Corporations bought 18% more clean energy last year compared with 2019, according to new research, with tech giant Amazon and oil and gas group Total leading the global energy transition.
Tech companies, oil and gas groups and automakers bought 23.7GW of renewable energy through long-term agreements last year, up from 20.1GW in 2019 and close to double the 13.6GW purchased in 2018, a report from BloombergNEF has found.
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Clean energy contracts were signed by more than 130 companies throughout 2020. Amazon was the biggest offtaker of renewables, procuring 5.1GW though 35 separate power purchase agreements (PPAs), including 3,092MW of solar, which makes it the corporate leader in solar PPAs. The company claimed to become the world’s largest renewable energy backer last year, with a total renewable capacity of 6.5GW globally. Oil and gas company Total came a close second, buying 3GW of solar power last year. With ambitions to become net zero by 2050, Total’s renewables strategy has seen it announce plans to cover all the electricity consumption of its European industrial sites from solar power by 2025.
The top 10 corporate clean energy buyers secured PPAs for 10.49GW of solar power, compared to 3,884MW for wind.
Kyle Harrison, BNEF senior associate and the lead author of the report, noted that the economic upheaval caused by the COVID-19 pandemic dented corporate confidence in new investments. “Internal corporate functions were disrupted on the outset of the pandemic, and many companies saw revenues plummet as global economies buckled.”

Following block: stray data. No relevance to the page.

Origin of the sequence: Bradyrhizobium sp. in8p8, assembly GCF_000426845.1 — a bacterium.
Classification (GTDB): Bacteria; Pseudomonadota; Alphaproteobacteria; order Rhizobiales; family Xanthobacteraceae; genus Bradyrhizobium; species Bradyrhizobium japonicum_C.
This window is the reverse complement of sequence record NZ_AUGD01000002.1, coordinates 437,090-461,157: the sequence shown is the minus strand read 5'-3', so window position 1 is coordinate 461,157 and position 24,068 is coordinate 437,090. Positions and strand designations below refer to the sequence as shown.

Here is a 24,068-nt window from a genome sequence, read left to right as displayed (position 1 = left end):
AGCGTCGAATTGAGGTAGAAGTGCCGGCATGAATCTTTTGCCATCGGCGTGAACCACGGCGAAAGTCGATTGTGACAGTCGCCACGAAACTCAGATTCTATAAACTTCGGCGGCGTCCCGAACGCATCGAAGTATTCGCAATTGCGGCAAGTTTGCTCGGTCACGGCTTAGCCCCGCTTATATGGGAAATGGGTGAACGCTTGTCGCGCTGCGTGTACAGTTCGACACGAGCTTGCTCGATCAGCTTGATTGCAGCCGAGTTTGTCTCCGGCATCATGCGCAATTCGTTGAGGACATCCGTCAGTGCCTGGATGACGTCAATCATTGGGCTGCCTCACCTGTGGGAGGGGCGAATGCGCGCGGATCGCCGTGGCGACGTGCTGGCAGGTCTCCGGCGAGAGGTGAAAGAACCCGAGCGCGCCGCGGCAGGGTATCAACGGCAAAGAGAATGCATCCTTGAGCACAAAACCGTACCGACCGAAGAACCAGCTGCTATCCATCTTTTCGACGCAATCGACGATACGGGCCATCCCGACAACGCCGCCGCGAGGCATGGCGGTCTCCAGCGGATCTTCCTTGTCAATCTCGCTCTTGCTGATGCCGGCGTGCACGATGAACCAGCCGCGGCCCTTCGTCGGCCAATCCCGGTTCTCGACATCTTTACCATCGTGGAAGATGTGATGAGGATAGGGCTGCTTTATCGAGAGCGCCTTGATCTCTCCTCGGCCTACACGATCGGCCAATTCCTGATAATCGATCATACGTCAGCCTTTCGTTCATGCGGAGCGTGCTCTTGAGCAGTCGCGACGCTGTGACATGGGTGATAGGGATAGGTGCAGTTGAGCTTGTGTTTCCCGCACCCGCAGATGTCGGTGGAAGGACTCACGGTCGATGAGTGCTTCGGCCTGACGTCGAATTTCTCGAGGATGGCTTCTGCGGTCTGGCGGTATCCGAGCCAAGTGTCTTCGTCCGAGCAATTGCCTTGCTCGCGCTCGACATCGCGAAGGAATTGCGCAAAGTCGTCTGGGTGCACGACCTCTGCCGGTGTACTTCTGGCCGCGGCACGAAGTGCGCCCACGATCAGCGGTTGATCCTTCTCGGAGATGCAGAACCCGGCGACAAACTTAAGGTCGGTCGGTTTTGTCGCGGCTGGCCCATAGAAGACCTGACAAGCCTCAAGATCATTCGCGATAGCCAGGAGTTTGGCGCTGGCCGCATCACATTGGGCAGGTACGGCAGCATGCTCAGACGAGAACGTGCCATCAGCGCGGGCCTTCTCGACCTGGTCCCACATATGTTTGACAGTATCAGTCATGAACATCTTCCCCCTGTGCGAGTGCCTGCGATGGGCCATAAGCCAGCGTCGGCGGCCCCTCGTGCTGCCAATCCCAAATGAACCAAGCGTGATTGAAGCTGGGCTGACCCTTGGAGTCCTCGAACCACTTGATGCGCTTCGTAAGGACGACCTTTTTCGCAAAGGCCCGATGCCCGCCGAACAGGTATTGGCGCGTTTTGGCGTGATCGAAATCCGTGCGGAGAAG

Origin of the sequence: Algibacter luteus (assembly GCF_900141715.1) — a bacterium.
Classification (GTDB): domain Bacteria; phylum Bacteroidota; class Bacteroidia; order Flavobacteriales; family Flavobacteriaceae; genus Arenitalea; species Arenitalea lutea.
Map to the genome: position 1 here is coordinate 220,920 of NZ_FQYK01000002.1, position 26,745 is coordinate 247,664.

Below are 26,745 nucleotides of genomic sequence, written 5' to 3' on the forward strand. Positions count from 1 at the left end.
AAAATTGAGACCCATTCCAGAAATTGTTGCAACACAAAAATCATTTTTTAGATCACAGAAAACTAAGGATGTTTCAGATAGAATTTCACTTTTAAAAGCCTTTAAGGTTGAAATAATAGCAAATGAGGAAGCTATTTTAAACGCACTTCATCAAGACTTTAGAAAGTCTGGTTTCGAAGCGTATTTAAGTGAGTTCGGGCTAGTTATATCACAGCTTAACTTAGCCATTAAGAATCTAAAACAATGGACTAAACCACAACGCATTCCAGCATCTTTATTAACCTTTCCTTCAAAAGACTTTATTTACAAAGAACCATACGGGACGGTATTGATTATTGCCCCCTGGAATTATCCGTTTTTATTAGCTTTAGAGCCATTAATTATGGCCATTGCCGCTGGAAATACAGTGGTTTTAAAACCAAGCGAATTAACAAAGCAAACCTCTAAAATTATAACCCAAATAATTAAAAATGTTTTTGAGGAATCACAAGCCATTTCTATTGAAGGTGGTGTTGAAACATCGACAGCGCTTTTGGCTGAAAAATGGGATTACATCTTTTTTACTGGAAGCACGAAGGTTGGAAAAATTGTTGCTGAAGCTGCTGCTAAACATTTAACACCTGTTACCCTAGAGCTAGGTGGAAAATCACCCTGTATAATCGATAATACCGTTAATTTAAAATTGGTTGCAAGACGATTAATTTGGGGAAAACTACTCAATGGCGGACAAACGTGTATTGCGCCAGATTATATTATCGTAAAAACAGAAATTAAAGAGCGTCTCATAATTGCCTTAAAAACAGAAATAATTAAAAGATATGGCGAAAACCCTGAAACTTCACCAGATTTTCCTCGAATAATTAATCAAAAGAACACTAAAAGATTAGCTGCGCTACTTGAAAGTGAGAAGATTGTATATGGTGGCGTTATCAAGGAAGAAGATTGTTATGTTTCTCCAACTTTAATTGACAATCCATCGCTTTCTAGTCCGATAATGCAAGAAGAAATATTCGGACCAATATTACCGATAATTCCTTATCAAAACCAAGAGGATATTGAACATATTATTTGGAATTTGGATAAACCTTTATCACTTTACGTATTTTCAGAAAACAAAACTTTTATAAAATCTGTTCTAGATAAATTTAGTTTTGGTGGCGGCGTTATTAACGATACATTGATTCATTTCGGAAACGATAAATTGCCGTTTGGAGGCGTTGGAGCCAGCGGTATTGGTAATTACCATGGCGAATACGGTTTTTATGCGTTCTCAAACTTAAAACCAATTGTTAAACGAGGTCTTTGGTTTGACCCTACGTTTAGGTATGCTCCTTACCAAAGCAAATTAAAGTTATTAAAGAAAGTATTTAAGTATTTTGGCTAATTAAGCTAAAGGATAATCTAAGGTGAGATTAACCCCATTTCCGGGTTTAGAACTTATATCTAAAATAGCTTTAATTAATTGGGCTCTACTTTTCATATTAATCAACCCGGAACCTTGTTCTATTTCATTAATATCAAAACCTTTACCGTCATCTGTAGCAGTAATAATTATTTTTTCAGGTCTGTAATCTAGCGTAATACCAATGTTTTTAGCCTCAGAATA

However, he noted the continued, albeit slower, growth of offtaking last year is “testament to how sustainability is on many corporations’ agendas.” An earlier report from LevelTen energy found that COVID-19 had a minimal impact on the overall PPA market’s growth.
Although the US retained its position as the top market for corporate PPAs, BNEF’s report found that it is losing market share to competitors in Europe and Asia Pacific. The US and Latin America saw 13.6GW of renewable energy assigned through corporate PPAs last year, down from the 16.3GW recorded in 2019. This was down to a 2.2GW decline in PPA activity in the US, which dominates the renewables market in the region by a wide margin. Last year also saw deal volumes in Mexico “all but dissipate”, the report said, due to government policy. By contrast, PPA volumes in the Asia Pacific and EMEA regions more than doubled in 2020, 1t 2.9GW and 7.2GW respectively.
In Spain, companies announced contracts to purchase 4.2GW of clean energy, it said, up from 300MW the previous year. BNEF attributed the growth to Spain’s highly “competitive” renewable energy prices thanks to its recent rapid solar scale-up. Corporations such as Total and AB InBev, it said, are securing cross-border virtual PPAs in Spain to offset their load elsewhere.
In Asia, BNEF predicts that South Korea will be the continent’s “next major corporate procurement market” due to policy revisions at the start of this year which enable companies to purchase “unbundled certificates and retire them against sustainable commitments”.